David Einhorn’s Latest news:
Forbes.com: Hit Man (20002)
David Einhorn’s BOOKS:
As stated above, David Einhorn authored Fooling Some of the People All of the Time, which I highly recommend to any type of investor.
David Einhorn spoke at the UJA in 02/2011 (my notes on the speech are here.)
At the UJA speech, David was asked his favorite books. His three favorite ones are detailed below:
Seth Klarman’s Margin of Safety: The book is one of the most stolen books from libraries. Used copies of the book cost several hundred dollars. Margin of Safety, is a rare insight into the investment philosophy of Klarman, who tends to shy away from publicity. The book focuses on value investing with an emphasis on special situation investing. While, Margin of Safety does not get too much into the specific investments Klarman made, it gets into the theory behind it. Almost every value oriented analyst I have spoken to considers the book to be one of the top five books on investing. Klarman was named by Warren Buffett as one of top three favorite investors.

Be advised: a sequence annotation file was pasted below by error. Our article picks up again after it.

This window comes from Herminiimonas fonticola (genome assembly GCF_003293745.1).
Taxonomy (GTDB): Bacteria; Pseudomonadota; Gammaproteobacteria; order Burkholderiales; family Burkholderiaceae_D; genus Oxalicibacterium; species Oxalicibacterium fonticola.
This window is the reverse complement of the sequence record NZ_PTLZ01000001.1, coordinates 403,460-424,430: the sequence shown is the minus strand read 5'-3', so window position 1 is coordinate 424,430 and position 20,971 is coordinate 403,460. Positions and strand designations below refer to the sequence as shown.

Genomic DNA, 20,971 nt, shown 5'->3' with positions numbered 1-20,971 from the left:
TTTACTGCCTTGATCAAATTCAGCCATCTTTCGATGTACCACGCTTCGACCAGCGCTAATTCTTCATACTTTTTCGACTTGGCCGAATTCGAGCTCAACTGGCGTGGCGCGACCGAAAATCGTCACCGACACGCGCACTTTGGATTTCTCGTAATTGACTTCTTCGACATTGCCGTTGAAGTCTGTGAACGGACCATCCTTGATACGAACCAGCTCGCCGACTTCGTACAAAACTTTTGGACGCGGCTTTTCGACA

Joel Greenblatt’s “You Can Be a Stock Market Genius: Greenblatt’s book has a bit of a cheesy title, but the information is gold. The book is similar to Seth Klarman’s Margin of Safety; however, Greenblatt focuses more on specific investments instead of focusing mostly on the process. Klarman ( here)and Dan Loeb (here) both recommended reading the book. Greenblatt discusses many examples where investors can make high returns including, spin-offs, recapitalizations, and LEAPs. This is probably the best book on how to find special situations.
Michael Lewis’s “Liar’s Poker”: Michael Lewis is one of the most entertaining and insightful financial authors. Liar’s Poker discusses Lewis’s time on Wall Street and mostly focuses on his career as a bond trader. Lewis, in a humorous manner, writes about the rise and the fall of Salomon Brothers. Lewis also discusses junk bonds at length, and the fraud of the junk bond king, Michael Milken. Klarman also recommended reading “anything by Michael Lewis”.
Finally there is David Einhorn’s own book, Fooling Some of the People All of the Time: A Long Short Story. While Einhorn did not recommend the book itself, one can assume he would recommend his own book. The book discusses Einhorn’s short of Allied Capital. I really enjoyed the book; a full book review that I wrote on it can be found here.